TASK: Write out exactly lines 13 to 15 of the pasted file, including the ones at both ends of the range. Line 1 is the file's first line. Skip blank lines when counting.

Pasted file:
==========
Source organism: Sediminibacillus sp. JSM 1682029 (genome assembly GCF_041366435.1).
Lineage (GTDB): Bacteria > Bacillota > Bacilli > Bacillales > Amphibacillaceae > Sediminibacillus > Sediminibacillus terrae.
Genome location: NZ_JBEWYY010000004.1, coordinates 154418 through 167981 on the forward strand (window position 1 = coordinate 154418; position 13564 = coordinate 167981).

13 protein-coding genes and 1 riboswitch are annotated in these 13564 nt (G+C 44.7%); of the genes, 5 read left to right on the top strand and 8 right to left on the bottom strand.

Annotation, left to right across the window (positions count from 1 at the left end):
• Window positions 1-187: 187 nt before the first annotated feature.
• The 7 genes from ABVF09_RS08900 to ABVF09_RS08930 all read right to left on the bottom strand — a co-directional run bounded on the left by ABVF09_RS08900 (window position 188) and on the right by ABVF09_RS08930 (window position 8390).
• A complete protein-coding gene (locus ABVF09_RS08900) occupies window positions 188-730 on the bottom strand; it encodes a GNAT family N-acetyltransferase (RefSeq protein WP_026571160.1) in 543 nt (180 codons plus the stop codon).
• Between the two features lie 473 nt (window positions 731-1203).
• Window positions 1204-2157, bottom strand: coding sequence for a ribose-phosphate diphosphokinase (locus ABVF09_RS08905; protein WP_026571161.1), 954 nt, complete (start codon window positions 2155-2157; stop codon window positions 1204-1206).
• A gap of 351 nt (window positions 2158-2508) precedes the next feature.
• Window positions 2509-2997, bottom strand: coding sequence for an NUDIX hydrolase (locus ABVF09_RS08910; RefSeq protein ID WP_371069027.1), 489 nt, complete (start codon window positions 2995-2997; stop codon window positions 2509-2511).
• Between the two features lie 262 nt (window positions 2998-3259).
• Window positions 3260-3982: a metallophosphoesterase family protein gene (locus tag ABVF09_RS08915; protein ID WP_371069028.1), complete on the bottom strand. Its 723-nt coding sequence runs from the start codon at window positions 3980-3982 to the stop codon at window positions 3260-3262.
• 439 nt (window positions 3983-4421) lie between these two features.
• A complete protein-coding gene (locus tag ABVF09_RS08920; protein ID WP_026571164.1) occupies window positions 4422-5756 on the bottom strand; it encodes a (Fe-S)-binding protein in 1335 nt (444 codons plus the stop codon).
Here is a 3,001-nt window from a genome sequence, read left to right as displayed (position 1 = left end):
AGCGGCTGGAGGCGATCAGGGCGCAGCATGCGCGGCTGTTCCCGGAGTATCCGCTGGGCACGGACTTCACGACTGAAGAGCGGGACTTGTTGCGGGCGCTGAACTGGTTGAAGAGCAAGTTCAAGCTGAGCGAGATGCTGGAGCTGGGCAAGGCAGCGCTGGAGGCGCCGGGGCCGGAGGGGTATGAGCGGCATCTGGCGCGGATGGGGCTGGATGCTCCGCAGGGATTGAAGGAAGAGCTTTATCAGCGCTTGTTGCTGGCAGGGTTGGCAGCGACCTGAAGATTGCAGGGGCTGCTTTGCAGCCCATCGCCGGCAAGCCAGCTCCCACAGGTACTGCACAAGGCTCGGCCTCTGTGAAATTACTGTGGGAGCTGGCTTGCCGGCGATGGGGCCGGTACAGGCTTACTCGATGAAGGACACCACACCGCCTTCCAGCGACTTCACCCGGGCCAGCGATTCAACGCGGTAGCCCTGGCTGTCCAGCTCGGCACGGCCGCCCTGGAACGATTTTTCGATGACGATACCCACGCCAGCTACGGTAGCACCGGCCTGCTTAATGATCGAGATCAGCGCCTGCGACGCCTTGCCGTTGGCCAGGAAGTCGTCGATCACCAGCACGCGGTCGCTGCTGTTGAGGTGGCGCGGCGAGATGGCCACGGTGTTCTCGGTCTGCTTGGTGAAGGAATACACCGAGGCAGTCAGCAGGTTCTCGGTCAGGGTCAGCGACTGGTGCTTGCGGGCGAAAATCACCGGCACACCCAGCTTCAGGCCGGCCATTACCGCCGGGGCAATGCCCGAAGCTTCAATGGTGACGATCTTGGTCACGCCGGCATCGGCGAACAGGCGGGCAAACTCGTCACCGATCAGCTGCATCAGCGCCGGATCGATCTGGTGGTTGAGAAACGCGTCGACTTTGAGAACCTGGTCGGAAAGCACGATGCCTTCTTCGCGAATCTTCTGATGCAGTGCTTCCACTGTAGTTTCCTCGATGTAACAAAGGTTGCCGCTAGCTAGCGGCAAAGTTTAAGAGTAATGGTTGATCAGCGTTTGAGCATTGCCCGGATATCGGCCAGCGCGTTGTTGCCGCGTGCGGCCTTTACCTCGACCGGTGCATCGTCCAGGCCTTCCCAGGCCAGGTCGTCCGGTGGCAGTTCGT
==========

• Between the two features lie 262 nt (window positions 2998-3259).
• Window positions 3260-3982: a metallophosphoesterase family protein gene (locus tag ABVF09_RS08915; protein ID WP_371069028.1), complete on the bottom strand. Its 723-nt coding sequence runs from the start codon at window positions 3980-3982 to the stop codon at window positions 3260-3262.
• 439 nt (window positions 3983-4421) lie between these two features.